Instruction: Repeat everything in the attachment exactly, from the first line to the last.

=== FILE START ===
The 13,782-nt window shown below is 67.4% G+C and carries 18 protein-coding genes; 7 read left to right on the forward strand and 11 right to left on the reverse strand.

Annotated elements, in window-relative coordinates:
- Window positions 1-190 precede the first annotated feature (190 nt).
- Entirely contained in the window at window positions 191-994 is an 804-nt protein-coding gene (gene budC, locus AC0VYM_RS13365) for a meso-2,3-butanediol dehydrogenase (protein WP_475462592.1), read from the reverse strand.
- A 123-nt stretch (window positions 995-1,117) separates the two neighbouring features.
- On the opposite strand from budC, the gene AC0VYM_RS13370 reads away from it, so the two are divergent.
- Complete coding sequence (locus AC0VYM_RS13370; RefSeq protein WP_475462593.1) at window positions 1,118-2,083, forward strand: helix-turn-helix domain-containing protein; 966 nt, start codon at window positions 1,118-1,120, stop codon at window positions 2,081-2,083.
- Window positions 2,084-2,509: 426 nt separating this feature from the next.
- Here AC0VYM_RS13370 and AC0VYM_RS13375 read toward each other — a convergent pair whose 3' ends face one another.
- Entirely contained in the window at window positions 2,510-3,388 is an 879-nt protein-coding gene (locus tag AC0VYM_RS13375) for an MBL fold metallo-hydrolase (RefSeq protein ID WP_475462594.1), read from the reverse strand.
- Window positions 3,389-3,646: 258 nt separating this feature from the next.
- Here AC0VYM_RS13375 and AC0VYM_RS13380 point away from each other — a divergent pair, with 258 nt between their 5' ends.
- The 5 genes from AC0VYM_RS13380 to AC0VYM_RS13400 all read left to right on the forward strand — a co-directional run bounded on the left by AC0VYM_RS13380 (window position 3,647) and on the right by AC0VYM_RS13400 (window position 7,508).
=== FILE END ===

The 13,782-nt window shown below is 67.4% G+C and carries 18 protein-coding genes; 7 read left to right on the forward strand and 11 right to left on the reverse strand.

Annotated elements, in window-relative coordinates:
- Window positions 1-190 precede the first annotated feature (190 nt).
- Entirely contained in the window at window positions 191-994 is an 804-nt protein-coding gene (gene budC, locus AC0VYM_RS13365) for a meso-2,3-butanediol dehydrogenase (protein WP_475462592.1), read from the reverse strand.
- A 123-nt stretch (window positions 995-1,117) separates the two neighbouring features.
- On the opposite strand from budC, the gene AC0VYM_RS13370 reads away from it, so the two are divergent.
- Complete coding sequence (locus AC0VYM_RS13370; RefSeq protein WP_475462593.1) at window positions 1,118-2,083, forward strand: helix-turn-helix domain-containing protein; 966 nt, start codon at window positions 1,118-1,120, stop codon at window positions 2,081-2,083.
- Window positions 2,084-2,509: 426 nt separating this feature from the next.
- Here AC0VYM_RS13370 and AC0VYM_RS13375 read toward each other — a convergent pair whose 3' ends face one another.
- Entirely contained in the window at window positions 2,510-3,388 is an 879-nt protein-coding gene (locus tag AC0VYM_RS13375) for an MBL fold metallo-hydrolase (RefSeq protein ID WP_475462594.1), read from the reverse strand.
- Window positions 3,389-3,646: 258 nt separating this feature from the next.
- Here AC0VYM_RS13375 and AC0VYM_RS13380 point away from each other — a divergent pair, with 258 nt between their 5' ends.
- The 5 genes from AC0VYM_RS13380 to AC0VYM_RS13400 all read left to right on the forward strand — a co-directional run bounded on the left by AC0VYM_RS13380 (window position 3,647) and on the right by AC0VYM_RS13400 (window position 7,508).